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Elizabeth Sandifer

Elizabeth Sandifer created Eruditorum Press. She’s not really sure why she did that, and she apologizes for the inconvenience. She currently writes Last War in Albion, a history of the magical war between Alan Moore and Grant Morrison. She used to write TARDIS Eruditorum, a history of Britain told through the lens of a ropey sci-fi series. She also wrote Neoreaction a Basilisk, writes comics these days, and has ADHD so will probably just randomly write some other shit sooner or later. Support Elizabeth on Patreon.


  1. David Anderson
    April 24, 2013 @ 12:10 am

    I think there's a slightly more comprehensible reason for Grant phoning in his performance. Cornell has written the Doctor as Withnail. I was going to say I'm surprised he doesn't have the Doctor go on about the finest wines known to humanity, but then I realised he does. Twice. (I'm not saying that the Doctor as Withnail doesn't work.) Grant, meanwhile, seems to be going, Withnail, never heard of it, completely against type.


  2. Josiah Rowe
    April 24, 2013 @ 12:17 am

    Damn it, this time I really was expecting somebody else! I completely forgot about Shalka. Which I suppose is fitting, really.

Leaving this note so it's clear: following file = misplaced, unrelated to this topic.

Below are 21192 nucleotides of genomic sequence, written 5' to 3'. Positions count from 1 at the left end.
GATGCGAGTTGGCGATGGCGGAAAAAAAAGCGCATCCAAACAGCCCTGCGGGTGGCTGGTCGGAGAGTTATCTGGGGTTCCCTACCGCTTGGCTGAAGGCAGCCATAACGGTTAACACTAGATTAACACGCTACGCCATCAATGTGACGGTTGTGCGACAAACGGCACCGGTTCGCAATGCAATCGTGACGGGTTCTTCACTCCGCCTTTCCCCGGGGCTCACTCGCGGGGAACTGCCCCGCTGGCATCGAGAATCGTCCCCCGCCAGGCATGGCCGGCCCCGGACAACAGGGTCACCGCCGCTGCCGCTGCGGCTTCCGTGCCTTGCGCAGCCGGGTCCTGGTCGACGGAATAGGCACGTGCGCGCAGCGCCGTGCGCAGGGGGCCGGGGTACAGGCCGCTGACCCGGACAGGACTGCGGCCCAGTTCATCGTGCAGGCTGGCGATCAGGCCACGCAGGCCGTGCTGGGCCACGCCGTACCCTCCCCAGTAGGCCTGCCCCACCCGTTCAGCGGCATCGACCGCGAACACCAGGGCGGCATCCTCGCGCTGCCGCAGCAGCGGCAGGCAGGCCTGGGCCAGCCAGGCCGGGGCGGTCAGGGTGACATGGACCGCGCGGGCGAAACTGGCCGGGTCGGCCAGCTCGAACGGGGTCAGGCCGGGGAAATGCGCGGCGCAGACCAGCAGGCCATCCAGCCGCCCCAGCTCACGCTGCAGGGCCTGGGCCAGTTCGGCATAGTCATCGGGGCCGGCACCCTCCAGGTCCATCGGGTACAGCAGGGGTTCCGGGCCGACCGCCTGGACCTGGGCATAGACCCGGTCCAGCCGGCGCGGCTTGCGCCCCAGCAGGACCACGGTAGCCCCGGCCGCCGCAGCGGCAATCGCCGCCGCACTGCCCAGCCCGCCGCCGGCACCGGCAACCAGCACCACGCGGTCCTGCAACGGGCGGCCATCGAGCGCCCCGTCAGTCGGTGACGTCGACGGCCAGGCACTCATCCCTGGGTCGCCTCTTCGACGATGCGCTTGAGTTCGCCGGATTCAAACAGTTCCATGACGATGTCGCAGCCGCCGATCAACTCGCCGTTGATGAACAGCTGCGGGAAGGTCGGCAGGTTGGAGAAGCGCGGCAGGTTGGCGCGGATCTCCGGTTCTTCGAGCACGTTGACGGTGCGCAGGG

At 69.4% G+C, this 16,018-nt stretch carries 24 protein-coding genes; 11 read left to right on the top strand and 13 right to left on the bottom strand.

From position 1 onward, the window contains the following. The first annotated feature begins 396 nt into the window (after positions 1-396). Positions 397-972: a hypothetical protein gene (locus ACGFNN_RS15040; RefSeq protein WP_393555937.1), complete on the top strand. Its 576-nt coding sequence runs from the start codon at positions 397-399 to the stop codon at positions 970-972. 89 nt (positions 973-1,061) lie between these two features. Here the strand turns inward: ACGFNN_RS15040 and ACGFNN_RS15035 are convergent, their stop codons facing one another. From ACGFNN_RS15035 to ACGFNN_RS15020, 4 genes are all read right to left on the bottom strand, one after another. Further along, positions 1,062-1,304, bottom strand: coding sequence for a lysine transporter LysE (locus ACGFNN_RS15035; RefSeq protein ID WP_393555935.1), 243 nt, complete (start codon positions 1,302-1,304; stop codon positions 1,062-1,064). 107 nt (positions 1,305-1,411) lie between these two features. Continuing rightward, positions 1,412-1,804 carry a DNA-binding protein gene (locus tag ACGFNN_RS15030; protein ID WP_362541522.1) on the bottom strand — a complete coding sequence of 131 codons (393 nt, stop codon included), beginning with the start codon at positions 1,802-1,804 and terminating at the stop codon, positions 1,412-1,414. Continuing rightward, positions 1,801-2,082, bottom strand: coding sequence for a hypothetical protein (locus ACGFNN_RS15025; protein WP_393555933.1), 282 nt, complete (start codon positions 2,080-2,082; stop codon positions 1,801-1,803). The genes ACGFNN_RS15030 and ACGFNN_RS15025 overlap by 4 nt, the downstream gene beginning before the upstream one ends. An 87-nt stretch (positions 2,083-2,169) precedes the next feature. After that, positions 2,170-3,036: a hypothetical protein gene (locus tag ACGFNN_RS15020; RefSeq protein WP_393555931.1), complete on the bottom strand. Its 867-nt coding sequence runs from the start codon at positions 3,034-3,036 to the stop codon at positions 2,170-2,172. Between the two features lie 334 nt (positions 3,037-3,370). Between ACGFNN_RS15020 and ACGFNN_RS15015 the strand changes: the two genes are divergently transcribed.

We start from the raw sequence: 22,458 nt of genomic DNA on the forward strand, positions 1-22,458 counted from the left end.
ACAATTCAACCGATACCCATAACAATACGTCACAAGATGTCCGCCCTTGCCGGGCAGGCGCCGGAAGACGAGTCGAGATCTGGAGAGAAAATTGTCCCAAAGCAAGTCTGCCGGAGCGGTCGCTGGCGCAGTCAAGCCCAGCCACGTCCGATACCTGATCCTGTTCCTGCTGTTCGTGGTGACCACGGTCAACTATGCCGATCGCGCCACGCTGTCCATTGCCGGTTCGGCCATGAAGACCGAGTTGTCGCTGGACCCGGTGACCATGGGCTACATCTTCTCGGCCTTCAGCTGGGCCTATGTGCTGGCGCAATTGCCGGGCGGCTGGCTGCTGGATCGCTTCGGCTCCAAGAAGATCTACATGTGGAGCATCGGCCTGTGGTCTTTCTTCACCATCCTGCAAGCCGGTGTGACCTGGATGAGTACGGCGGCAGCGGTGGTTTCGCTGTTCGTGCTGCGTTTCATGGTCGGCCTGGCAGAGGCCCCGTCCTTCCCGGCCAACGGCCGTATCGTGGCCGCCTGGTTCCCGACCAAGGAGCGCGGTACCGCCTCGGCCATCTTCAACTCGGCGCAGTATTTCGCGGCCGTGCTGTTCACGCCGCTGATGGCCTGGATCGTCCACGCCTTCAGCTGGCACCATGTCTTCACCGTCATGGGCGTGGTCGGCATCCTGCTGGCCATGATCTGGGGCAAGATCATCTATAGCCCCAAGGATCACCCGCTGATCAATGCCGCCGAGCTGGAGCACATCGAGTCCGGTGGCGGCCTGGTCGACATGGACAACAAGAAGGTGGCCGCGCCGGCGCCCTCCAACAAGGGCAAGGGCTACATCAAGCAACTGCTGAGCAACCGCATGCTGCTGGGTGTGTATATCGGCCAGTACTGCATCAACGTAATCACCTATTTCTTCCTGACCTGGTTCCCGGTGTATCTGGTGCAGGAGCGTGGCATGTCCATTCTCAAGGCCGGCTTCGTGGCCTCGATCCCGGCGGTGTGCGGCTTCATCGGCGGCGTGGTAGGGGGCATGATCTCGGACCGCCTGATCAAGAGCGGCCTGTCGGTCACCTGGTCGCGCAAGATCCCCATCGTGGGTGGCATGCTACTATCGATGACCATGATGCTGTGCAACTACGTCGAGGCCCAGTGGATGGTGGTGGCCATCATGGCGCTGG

I even upped my Kickstarter donation so that Phil would be over the line for the Logopolis Choose Your Own Adventure by the time the Rose entry was up! Ah, well, it's for a good cause and all that.


  3. SpaceSquid
    April 24, 2013 @ 12:49 am

    And here I thought Grant's performance in the last Christmas Special was phoned-in…


  4. Stuart Ian Burns
    April 24, 2013 @ 1:04 am

    There's also, of course, David Banks in The Ultimate Adventure.


  5. AdamAttley
    April 24, 2013 @ 1:17 am

    Started watching Shalka around the time series two was airing. Still haven't quite finished it. Obvious quality in the script here, but the staid quality Phil notes in Grant is prevalent across the board as regards performances. Imagine 'The Second Coming' without any of the fun bits, and I do believe we have a tonal match.